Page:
My drug of choice is writing––writing, art, reading, inspiration, books, creativity, process, craft, blogging, grammar, linguistics, and did I mention writing?

Tuesday, August 7, 2012

Random Creative Writing Definitions Beginning With the Letter F

Creative Writing Terms Starting with E

Fairy Tale- A type of story that exists solely to discredit continued funding to humanities.  While most people content themselves with the delightful observation that they behave almost exactly like urban legends from a time before gangs, babysitters, and casual sex, and then return to building public transit or stopping genocide, among the PhD's cloistered within their Ivory Towers a never-ending battle rages over the semantics of what is meant by the label Fairy Tale, what stories should or shouldn't count as Fairy Tales, and whether they are best interpreted morality or historically.  Somehow, the only thing they have actually managed to agree on is that Fairy Tales don't have to have Fairies in them.  And they wonder why the guys curing cancer two buildings over got the bigger grant...

Feminism-  Something you should learn about.  Full stop.  Not "if you're a guy."  Not "if you don't want to be held up as an example of what not to do in a panel on 'sexism within sci-fi' at the next Comicon."  Not "so you can portray a feminist in your next story."  And certainly not "even though you hate those language police femanazis."  You should just learn about it.  Period.  Because you're a member of the human race, and it's important.

There are assumptions you make because your culture tells you everyday without ever really saying so that they are true.  Assumptions like the fact that putting human breast milk on cereal is positively disgusting (and maybe just made you throw up in your mouth a little), but breast milk from a fricking BOVINE is totally a much more reasonable thing to be eating.  Some of these assumptions (just as unvoiced and unquestioned as the milk thing) have to do with women and men and their roles in the world.  Most people don't question these assumptions.  Writers should.

As a writer you should know even more.  You should know why language is so important to modern feminism, and what they're fighting for and against when they bring up words that cause people to insta-rage like "patriarchy."  You should know how differently certain brands of feminism look so you don't paint them all with one brush.  You should know what pitfalls lots of mainstream writers fall into with their portrayals of women.  You should know what the Bechdel Test is and why not one single episode of Supernatural has yet to pass it in seven seasons running.  And yes, you should learn why some people hate the word "feminism" and why two people with nearly identical pragmatic views can disagree (quite vehemently) on being labeled "feminist"--one insisting it "merely means you believe in equality" and the other insisting it has far more connotations beyond that.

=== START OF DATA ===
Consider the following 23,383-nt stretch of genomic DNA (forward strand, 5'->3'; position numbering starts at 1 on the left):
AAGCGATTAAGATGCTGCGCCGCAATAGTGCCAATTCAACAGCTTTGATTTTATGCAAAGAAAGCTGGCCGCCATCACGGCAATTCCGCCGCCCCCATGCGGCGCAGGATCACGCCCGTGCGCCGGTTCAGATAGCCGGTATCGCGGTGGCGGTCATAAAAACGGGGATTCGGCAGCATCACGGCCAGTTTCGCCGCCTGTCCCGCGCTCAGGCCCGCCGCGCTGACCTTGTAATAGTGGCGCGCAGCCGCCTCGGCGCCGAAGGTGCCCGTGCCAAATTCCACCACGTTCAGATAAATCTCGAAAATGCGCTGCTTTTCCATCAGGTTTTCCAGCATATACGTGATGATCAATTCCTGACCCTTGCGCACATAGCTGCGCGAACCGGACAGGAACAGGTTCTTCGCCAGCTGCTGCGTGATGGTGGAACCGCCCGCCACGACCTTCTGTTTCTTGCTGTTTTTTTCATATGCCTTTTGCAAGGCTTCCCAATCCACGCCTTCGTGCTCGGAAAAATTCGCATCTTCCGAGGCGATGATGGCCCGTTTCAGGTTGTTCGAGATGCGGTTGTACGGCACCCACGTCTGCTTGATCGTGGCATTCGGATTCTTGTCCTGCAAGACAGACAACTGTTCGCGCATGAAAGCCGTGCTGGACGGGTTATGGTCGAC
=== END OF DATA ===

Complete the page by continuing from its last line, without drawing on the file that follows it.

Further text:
But mostly you shouldn't know it so you can be a better writer.  You should know it so you can be a better person, and the writing part will flow naturally from THAT.

Figurative Language-  Language that is not literal in meaning.  This includes similes, metaphors, extended metaphors, allegories, parables, analogies, personification, and hyperbole.  The line of exactly where figurative begins and ends is not entirely clear as some might include idioms, figures of speech, allusions, paradoxes, and certain kinds of symbolism, irony, sarcasm, or particularly pointed examples of subtext (like when the characters talk about "sandwiches" in How I Met Your Mother) as well as linguistically meaningless words like onomatopoeia. Essentially this is any language where the meaning might deviate from the direct definition.

This leads to the fascinating phenomena of pedants and prescriptivists flying into near-psychotic rages when the word "literally" is used before hyperbole.  As in this example: "Those pedants literally crawl out of their skin when I deliberately fuck with them."

English is an extremely figurative language and culture.  We constantly illustrate meaning by comparison, and some of our most praised writers are masters of delightful metaphors.  We also have MANY verbs that transcend their "original literal" meaning and come to mean something new.  For example, we "dig" for the truth so often that now one of the meanings of "dig" is careful research.  It's basically what happens when people ignore the warnings and just keep using that cliche.

Flash Fiction-  Really short fiction. Some consider 300 words the limit, others go higher, but no one really considers anything over 1000 words to be flash fiction.  Also called microfiction, short-short, and sudden fiction among a few others.  It is characterized by having all the elements of a standard plot arc within a very short space.  Also, what many starting writers insist they have written when they hand you a vignette with no discernible conflict, plot, or resolution.

Focalizer- A really hoity toity way of saying "the person who the story is following at the time."  Since point of view can jump out of the "main character" and into other characters, or even pop into a minor character's head to have a spot of tea and get them killed by doberman clown bipeds or something, this word encompasses the current character that has the primary consciousness.  Drop this word the next time the people in the line at Starbucks start discussing the way a book really tackled the evils of capitalism.  TRUST ME!

Creative Writing Terms Starting With G

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